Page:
Akkoyun, S; Alikhani, B; Ameil, F; de Angelis, G; Arnold, L; Astier, A; Ataç, A; Aubert, Y; Aufranc, C; Austin, A; Aydin, S; Azaiez, F; Badoer, S; Balabanski, D L; Barrientos, D; Baulieu, G; Baumann, R; Bazzacco, D; Beck, F A; Beck, T; Bednarczyk, P; Bellato, M; Bentley, M A; Benzoni, G; Berthier, R; Berti, L; Beunard, R; Bianco, G Lo; Birkenbach, B; Bizzeti, P G; Bizzeti-Sona, A M; Blanc, F Le; Blasco, J M; Blasi, N; Bloor, D; Boiano, C; Borsato, M; Bortolato, D; Boston, A J; Boston, H C; Bourgault, P; Boutachkov, P; Bouty, A; Bracco, A; Brambilla, S; Brawn, I P; Brondi, A; Broussard, S; Bruyneel, B; Bucurescu, D; Burrows, I; Bürger, A; Cabaret, S; Cahan, B; Calore, E; Camera, F; Capsoni, A; Carrió, F; Casati, G; Castoldi, M; Cederwall, B; Cercus, J -L; Chambert, V; Chambit, M El; Chapman, R; Charles, L; Chavas, J; Clément, E; Cocconi, P; Coelli, S; Coleman-Smith, P J; Colombo, A; Colosimo, S; Commeaux, C; Conventi, D; Cooper, R J; Corsi, A; Cortesi, A; Costa, L; Crespi, F C L; Cresswell, J R; Cullen, D M; Curien, D; Czermak, A; Delbourg, D; Depalo, R; Descombes, T; Désesquelles, P; Detistov, P; Diarra, C; Didierjean, F; Dimmock, M R; Doan, Q T; Domingo-Pardo, C; Doncel, M; Dorangeville, F; Dosme, N; Drouen, Y; Duchêne, G; Dulny, B; Eberth, J; Edelbruck, P; Egea, J; Engert, T; Erduran, M N; Ertürk, S; Fanin, C; Fantinel, S; Farnea, E; Faul, T; Filliger, M; Filmer, F; Finck, Ch; de France, G; Gadea, A; Gast, W; Geraci, A; Gerl, J; Gernhäuser, R; Giannatiempo, A; Giaz, A; Gibelin, L; Givechev, A; Goel, N; González, V; Gottardo, A; Grave, X; Grȩbosz, J; Griffiths, R; Grint, A N; Gros, P; Guevara, L; Gulmini, M; Görgen, A; Ha, H T M; Habermann, T; Harkness, L J; Harroch, H; Hauschild, K; He, C; Hernández-Prieto, A; Hervieu, B; Hess, H; Hüyük, T; Ince, E; Isocrate, R; Jaworski, G; Johnson, A; Jolie, J; Jones, P; Jonson, B; Joshi, P; Judson, D S; Jungclaus, A; Kaci, M; Karkour, N; Karolak, M; Kaşkaş, A; Kebbiri, M; Kempley, R S; Khaplanov, A; Klupp, S; Kogimtzis, M; Kojouharov, I; Korichi, A; Korten, W; Kröll, Th; Krücken, R; Kurz, N; Ky, B Y; Labiche, M; Lafay, X; Lavergne, L; Lazarus, I H; Leboutelier, S; Lefebvre, F; Legay, E; Legeard, L; Lelli, F; Lenzi, S M; Leoni, S; Lermitage, A; Lersch, D; Leske, J; Letts, S C; Lhenoret, S; Lieder, R M; Linget, D; Ljungvall, J; Lopez-Martens, A; Lotodé, A; Lunardi, S; Maj, A; van der Marel, J; Mariette, Y; Marginean, N; Marginean, R; Maron, G; Mather, A R; Mȩczyński, W; Mendéz, V; Medina, P; Melon, B; Menegazzo, R; Mengoni, D; Merchan, E; Mihailescu, L; Michelagnoli, C; Mierzejewski, J; Milechina, L; Million, B; Mitev, K; Molini, P; Montanari, D; Moon, S; Morbiducci, F; Moro, R; Morrall, P S; Möller, O; Nannini, A; Napoli, D R; Nelson, L; Nespolo, M; Ngo, V L; Nicoletto, M; Nicolini, R; Noa, Y Le; Nolan, P J; Norman, M; Nyberg, J; Obertelli, A; Olariu, A; Orlandi, R; Oxley, D C; Özben, C; Ozille, M; Oziol, C; Pachoud, E; Palacz, M; Palin, J; Pancin, J; Parisel, C; Pariset, P; Pascovici, G; Peghin, R; Pellegri, L; Perego, A; Perrier, S; Petcu, M; Petkov, P; Petrache, C; Pierre, E; Pietralla, N; Pietri, S; Pignanelli, M; Piqueras, I; Podolyak, Z; Pouhalec, P Le; Pouthas, J; Pugnére, D; Pucknell, V F E; Pullia, A; Quintana, B; Raine, R; Rainovski, G; Ramina, L; Rampazzo, G; La Rana, G; Rebeschini, M; Recchia, F; Redon, N; Reese, M; Reiter, P; Regan, P H; Riboldi, S; Richer, M; Rigato, M; Rigby, S; Ripamonti, G; Robinson, A P; Robin, J; Roccaz, J; Ropert, J -A; Rossé, B; Alvarez, C Rossi; Rosso, D; Rubio, B; Rudolph, D; Saillant, F; Şahin, E; Salomon, F; Salsac, M -D; Salt, J; Salvato, G; Sampson, J; Sanchis, E; Santos, C; Schaffner, H; Schlarb, M; Scraggs, D P; Seddon, D; Şenyiğit, M; Sigward, M -H; Simpson, G; Simpson, J; Slee, M; Smith, J F; Sona, P; Sowicki, B; Spolaore, P; Stahl, C; Stanios, T; Stefanova, E; Stézowski, O; Strachan, J; Suliman, G; Söderström, P -A; Tain, J L; Tanguy, S; Tashenov, S; Theisen, Ch; Thornhill, J; Tomasi, F; Toniolo, N; Touzery, R; Travers, B; Triossi, A; Tripon, M; Tun-Lanoë, K M M; Turcato, M; Unsworth, C; Ur, C A; Valiente-Dobon, J J; Vandone, V; Vardaci, E; Venturelli, R; Veronese, F; Veyssiere, Ch; Viscione, E; Wadsworth, R; Walker, P M; Warr, N; Weber, C; Weisshaar, D; Wells, D; Wieland, O; Wiens, A; Wittwer, G; Wollersheim, H J; Zocca, F; Zamfir, N V; Ziȩbliński, M; Zucchiatti, A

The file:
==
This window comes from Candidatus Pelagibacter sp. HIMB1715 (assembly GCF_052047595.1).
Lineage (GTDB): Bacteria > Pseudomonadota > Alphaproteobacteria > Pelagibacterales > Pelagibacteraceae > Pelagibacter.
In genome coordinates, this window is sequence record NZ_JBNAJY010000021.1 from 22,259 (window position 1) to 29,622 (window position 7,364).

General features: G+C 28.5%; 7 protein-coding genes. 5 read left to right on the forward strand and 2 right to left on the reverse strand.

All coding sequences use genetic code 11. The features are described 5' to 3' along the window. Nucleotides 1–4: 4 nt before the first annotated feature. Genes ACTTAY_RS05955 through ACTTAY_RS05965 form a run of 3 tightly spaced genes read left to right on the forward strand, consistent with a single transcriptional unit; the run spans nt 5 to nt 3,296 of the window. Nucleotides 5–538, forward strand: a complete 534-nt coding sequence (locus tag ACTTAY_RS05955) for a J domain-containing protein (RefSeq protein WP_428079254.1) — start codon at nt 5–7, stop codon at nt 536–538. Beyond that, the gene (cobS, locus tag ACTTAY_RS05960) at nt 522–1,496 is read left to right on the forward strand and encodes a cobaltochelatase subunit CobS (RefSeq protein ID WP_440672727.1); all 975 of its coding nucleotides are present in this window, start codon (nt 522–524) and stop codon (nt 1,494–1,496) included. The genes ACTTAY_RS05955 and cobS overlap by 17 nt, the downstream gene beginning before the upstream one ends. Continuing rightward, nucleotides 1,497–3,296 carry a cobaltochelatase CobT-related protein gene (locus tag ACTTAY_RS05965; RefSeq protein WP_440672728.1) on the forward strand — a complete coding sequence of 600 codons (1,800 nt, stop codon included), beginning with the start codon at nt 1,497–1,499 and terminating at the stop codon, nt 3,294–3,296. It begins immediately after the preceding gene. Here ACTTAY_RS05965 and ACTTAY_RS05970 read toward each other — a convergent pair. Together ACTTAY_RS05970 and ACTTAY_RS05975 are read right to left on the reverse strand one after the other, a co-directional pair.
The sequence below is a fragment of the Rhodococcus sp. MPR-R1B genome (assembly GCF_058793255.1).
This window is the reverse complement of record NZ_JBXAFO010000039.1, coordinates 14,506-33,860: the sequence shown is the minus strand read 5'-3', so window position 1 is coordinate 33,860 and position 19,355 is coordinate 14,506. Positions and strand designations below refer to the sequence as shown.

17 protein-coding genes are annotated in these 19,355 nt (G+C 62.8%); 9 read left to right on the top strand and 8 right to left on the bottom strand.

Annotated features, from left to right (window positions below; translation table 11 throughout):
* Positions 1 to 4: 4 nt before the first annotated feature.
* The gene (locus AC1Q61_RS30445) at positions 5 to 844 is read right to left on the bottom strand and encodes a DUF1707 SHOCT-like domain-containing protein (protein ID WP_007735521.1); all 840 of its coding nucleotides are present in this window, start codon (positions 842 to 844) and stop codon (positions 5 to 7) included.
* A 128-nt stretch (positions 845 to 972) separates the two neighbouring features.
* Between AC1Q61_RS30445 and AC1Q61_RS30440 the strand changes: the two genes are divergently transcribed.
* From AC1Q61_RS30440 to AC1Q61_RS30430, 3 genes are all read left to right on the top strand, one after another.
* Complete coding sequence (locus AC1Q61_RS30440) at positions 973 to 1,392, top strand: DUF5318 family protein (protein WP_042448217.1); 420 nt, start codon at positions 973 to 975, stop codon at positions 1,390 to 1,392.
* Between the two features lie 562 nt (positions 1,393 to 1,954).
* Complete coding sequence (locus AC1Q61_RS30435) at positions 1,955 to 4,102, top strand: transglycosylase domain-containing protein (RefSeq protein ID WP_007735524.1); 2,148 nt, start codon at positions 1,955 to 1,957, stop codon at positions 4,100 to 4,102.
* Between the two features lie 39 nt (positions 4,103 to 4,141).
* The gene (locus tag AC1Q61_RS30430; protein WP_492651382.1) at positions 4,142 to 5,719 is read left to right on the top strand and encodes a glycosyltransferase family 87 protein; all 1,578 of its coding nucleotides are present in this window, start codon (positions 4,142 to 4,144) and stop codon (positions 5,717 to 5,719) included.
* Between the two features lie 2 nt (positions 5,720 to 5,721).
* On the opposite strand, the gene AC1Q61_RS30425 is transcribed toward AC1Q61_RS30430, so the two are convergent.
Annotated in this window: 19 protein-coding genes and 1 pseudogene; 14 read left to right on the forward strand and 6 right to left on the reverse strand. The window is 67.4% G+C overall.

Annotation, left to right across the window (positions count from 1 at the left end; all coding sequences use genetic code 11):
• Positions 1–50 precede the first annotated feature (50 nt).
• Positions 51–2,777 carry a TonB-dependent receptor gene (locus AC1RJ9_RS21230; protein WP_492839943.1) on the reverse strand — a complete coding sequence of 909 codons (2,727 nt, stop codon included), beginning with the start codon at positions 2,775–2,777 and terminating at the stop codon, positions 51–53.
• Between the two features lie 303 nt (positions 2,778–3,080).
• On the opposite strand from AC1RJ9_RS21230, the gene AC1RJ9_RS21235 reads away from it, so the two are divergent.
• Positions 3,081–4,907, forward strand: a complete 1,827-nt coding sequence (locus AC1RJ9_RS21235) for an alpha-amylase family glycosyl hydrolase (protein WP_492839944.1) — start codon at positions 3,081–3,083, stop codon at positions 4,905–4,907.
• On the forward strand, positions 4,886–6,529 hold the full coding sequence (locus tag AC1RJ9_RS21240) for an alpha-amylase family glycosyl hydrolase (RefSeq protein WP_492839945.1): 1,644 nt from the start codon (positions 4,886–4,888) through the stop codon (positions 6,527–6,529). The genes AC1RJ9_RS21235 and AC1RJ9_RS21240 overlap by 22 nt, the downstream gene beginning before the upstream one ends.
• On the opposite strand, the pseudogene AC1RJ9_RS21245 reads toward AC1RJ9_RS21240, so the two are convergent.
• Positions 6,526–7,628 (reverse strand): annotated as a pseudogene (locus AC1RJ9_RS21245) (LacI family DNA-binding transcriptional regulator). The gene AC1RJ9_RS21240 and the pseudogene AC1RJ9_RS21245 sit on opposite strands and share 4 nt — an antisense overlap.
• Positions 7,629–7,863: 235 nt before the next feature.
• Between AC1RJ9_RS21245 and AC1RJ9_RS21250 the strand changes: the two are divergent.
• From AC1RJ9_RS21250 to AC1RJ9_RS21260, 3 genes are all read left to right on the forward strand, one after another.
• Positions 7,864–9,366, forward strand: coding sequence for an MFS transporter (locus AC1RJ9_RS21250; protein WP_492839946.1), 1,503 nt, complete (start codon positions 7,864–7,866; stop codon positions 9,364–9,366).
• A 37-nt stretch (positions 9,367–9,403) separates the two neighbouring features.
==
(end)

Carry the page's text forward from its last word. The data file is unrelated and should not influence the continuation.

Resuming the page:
2011-01-01

    The Advanced GAmma Tracking Array (AGATA) is a European project to develop and operate the next generation gamma-ray spectrometer. AGATA is based on the technique of gamma-ray energy tracking in electrically segmented high-purity germanium crystals. This technique requires the accurate determination of the energy, time and position of every interaction as a gamma ray deposits its energy within the detector volume. Reconstruction of the full interaction path results in a detector with very high efficiency and excellent spectral response. The realization of gamma-ray tracking and AGATA is a result of many technical advances. These include the development of encapsulated highly-segmented germanium detectors assembled in a triple cluster detector cryostat, an electronics system with fast digital sampling and a data acquisition system to process the data at a high rate. The full characterization of the crystals was measured and compared with detector-response simulations. This enabled pulse-shape analysis algorith...

  4. Yunnan Chihong Zinc & Germanium Co.,Ltd.Invested RMB 300 Million for Germanium Project with Output 30 Tons/Year